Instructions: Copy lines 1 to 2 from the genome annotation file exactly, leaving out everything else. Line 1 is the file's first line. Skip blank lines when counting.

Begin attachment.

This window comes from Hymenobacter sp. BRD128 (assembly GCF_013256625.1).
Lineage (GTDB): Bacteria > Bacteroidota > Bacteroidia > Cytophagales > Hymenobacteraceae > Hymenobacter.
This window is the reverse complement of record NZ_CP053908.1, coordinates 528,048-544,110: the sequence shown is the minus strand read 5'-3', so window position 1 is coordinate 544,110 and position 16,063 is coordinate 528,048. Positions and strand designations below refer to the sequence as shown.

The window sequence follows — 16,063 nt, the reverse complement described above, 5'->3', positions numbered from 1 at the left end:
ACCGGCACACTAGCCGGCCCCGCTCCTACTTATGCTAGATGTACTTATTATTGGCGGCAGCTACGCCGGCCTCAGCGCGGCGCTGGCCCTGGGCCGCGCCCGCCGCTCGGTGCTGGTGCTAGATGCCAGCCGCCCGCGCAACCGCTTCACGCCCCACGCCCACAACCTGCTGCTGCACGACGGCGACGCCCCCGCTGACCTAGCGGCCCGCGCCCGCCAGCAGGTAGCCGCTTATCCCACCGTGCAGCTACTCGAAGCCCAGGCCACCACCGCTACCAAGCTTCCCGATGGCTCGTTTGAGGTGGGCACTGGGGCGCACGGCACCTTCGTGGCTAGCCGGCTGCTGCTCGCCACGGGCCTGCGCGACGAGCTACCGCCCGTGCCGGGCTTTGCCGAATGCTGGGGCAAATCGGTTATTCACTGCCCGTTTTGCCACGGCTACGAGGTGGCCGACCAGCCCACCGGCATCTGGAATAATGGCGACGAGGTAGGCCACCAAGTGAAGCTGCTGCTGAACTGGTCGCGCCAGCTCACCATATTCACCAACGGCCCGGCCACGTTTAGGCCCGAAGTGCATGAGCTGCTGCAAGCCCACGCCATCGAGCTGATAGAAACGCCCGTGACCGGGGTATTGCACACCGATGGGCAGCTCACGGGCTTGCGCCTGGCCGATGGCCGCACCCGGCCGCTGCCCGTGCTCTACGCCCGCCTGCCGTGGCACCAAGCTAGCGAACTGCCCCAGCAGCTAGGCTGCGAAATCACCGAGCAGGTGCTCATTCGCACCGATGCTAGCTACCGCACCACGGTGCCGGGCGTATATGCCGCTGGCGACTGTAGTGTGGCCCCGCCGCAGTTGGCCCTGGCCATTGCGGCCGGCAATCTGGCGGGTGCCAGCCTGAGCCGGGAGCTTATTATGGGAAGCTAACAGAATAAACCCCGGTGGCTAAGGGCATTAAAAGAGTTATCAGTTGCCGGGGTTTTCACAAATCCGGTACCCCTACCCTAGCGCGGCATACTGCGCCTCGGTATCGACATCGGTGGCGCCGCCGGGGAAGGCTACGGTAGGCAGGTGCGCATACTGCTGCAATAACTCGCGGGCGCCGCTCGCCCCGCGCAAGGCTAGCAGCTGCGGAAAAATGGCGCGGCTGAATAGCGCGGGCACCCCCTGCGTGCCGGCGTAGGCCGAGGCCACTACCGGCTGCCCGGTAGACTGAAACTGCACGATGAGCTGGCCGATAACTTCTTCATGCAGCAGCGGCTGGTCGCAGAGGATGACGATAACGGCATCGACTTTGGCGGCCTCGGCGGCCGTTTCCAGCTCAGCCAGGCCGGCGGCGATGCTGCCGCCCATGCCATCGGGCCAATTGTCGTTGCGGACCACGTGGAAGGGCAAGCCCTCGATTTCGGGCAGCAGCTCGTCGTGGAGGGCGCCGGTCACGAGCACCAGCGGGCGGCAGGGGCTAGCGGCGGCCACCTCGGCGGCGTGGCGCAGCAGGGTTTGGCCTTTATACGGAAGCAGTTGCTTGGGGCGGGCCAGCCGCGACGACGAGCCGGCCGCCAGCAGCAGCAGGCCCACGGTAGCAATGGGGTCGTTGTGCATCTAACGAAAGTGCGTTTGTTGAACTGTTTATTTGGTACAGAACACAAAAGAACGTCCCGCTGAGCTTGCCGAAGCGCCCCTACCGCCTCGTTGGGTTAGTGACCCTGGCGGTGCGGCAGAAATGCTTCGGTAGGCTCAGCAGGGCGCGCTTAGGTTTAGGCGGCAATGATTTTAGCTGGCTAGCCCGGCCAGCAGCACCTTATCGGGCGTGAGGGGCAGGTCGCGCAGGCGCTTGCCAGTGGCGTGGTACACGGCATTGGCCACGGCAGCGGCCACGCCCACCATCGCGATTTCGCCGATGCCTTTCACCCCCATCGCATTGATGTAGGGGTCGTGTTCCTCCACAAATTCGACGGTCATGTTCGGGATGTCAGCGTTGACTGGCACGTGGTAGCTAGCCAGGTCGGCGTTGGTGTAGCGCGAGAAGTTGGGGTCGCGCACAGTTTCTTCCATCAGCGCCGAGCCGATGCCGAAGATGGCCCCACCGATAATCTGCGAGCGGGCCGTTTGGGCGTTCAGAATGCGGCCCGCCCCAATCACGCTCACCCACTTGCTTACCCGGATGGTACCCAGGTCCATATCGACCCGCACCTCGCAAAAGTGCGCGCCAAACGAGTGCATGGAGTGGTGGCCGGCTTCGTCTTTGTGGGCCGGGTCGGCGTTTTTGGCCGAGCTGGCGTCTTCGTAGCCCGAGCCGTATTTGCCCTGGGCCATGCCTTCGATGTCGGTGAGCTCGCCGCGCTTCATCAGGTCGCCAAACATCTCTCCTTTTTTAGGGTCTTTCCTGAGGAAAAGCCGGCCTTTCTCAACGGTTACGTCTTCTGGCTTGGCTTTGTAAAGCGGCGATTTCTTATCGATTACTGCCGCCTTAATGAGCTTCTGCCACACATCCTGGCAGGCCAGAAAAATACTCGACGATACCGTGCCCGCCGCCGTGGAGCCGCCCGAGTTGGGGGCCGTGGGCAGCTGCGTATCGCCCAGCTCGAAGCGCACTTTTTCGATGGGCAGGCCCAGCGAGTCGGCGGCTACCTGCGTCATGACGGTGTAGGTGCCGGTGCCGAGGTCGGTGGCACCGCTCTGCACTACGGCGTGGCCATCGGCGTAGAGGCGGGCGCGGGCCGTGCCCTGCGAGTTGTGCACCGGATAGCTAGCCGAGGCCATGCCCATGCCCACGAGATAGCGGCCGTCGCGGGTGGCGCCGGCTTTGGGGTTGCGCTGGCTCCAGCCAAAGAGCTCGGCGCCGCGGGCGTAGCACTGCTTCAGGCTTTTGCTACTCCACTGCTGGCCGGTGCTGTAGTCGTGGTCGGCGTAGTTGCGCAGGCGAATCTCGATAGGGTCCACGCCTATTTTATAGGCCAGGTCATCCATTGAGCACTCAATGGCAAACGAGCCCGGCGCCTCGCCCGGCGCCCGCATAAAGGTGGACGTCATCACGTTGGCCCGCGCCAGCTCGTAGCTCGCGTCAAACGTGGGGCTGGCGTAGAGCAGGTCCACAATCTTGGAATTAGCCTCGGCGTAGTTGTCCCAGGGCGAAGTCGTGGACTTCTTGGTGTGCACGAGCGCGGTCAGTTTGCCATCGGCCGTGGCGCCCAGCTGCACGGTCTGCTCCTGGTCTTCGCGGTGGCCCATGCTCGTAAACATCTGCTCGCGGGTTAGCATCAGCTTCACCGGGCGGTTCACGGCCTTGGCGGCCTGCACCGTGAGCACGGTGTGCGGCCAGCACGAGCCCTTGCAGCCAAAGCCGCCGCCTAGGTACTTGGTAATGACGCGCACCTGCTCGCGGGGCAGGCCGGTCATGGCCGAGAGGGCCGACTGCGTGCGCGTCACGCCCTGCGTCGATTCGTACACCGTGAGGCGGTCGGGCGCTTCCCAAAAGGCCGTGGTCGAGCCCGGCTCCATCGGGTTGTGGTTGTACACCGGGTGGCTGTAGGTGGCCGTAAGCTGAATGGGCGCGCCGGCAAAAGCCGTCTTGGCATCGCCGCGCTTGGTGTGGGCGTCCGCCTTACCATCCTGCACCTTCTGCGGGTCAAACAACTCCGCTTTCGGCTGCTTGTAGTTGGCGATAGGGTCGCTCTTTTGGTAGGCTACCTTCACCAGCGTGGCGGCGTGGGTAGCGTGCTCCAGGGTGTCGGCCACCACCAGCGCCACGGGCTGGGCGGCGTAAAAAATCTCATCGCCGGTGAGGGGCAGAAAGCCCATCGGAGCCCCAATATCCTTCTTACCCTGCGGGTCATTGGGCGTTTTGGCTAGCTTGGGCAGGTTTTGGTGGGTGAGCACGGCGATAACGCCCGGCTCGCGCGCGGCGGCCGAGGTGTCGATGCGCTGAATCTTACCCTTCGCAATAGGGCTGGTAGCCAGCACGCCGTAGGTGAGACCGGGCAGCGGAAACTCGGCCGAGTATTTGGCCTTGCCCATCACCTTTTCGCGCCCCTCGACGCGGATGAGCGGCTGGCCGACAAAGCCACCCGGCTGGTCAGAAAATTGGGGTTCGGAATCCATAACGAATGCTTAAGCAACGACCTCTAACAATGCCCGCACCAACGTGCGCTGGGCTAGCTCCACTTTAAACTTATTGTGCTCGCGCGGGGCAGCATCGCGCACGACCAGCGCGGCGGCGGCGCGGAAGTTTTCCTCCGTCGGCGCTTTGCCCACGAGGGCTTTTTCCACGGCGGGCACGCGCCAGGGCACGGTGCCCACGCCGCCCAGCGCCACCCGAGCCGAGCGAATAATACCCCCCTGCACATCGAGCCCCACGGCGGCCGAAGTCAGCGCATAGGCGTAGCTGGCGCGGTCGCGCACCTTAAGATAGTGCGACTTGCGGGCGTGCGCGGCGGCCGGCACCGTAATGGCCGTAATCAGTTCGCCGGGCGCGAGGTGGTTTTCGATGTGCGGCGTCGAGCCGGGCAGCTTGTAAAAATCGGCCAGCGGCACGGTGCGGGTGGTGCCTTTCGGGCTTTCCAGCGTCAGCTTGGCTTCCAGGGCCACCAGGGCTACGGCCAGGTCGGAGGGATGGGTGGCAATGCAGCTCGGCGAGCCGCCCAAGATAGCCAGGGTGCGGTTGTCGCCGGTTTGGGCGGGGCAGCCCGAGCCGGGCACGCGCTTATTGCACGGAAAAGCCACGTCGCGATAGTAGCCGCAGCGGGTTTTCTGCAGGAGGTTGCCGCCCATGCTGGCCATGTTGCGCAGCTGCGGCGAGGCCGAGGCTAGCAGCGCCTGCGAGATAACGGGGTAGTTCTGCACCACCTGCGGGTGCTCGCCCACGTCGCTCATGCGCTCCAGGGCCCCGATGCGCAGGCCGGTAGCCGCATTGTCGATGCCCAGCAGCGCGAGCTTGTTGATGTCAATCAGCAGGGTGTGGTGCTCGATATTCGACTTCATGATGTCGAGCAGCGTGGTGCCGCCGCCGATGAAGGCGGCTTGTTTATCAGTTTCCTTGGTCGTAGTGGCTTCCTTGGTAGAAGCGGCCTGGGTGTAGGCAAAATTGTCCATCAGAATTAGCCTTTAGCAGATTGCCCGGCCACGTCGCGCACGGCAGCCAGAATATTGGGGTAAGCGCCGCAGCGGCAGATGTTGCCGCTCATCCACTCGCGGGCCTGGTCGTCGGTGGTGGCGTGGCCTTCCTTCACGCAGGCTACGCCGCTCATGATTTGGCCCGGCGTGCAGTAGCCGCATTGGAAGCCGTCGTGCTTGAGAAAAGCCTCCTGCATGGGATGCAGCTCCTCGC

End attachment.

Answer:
This window comes from Hymenobacter sp. BRD128 (assembly GCF_013256625.1).
Lineage (GTDB): Bacteria > Bacteroidota > Bacteroidia > Cytophagales > Hymenobacteraceae > Hymenobacter.